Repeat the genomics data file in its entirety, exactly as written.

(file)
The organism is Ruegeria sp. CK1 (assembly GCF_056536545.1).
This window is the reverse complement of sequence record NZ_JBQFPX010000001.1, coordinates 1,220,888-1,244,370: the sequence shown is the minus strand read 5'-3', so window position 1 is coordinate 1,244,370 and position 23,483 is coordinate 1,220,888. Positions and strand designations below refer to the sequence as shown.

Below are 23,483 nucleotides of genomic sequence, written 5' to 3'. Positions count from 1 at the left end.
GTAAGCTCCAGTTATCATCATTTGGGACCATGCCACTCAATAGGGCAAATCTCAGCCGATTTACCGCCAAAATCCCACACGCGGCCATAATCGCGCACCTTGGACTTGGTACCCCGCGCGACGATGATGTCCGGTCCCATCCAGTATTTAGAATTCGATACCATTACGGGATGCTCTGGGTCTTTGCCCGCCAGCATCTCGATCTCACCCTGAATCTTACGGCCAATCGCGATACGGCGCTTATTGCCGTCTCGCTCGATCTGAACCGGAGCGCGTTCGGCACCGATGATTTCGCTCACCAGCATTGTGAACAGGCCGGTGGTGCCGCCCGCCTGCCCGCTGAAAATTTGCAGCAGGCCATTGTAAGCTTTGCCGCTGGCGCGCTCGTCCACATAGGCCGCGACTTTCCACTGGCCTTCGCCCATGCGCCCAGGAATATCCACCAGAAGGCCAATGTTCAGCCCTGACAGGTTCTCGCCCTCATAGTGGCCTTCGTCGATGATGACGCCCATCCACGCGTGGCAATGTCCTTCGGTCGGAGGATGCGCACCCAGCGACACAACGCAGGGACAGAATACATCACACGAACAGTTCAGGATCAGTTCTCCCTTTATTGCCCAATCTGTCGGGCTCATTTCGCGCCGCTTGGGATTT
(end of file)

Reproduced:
The organism is Ruegeria sp. CK1 (assembly GCF_056536545.1).
This window is the reverse complement of sequence record NZ_JBQFPX010000001.1, coordinates 1,220,888-1,244,370: the sequence shown is the minus strand read 5'-3', so window position 1 is coordinate 1,244,370 and position 23,483 is coordinate 1,220,888. Positions and strand designations below refer to the sequence as shown.

Below are 23,483 nucleotides of genomic sequence, written 5' to 3'. Positions count from 1 at the left end.
GTAAGCTCCAGTTATCATCATTTGGGACCATGCCACTCAATAGGGCAAATCTCAGCCGATTTACCGCCAAAATCCCACACGCGGCCATAATCGCGCACCTTGGACTTGGTACCCCGCGCGACGATGATGTCCGGTCCCATCCAGTATTTAGAATTCGATACCATTACGGGATGCTCTGGGTCTTTGCCCGCCAGCATCTCGATCTCACCCTGAATCTTACGGCCAATCGCGATACGGCGCTTATTGCCGTCTCGCTCGATCTGAACCGGAGCGCGTTCGGCACCGATGATTTCGCTCACCAGCATTGTGAACAGGCCGGTGGTGCCGCCCGCCTGCCCGCTGAAAATTTGCAGCAGGCCATTGTAAGCTTTGCCGCTGGCGCGCTCGTCCACATAGGCCGCGACTTTCCACTGGCCTTCGCCCATGCGCCCAGGAATATCCACCAGAAGGCCAATGTTCAGCCCTGACAGGTTCTCGCCCTCATAGTGGCCTTCGTCGATGATGACGCCCATCCACGCGTGGCAATGTCCTTCGGTCGGAGGATGCGCACCCAGCGACACAACGCAGGGACAGAATACATCACACGAACAGTTCAGGATCAGTTCTCCCTTTATTGCCCAATCTGTCGGGCTCATTTCGCGCCGCTTGGGATTT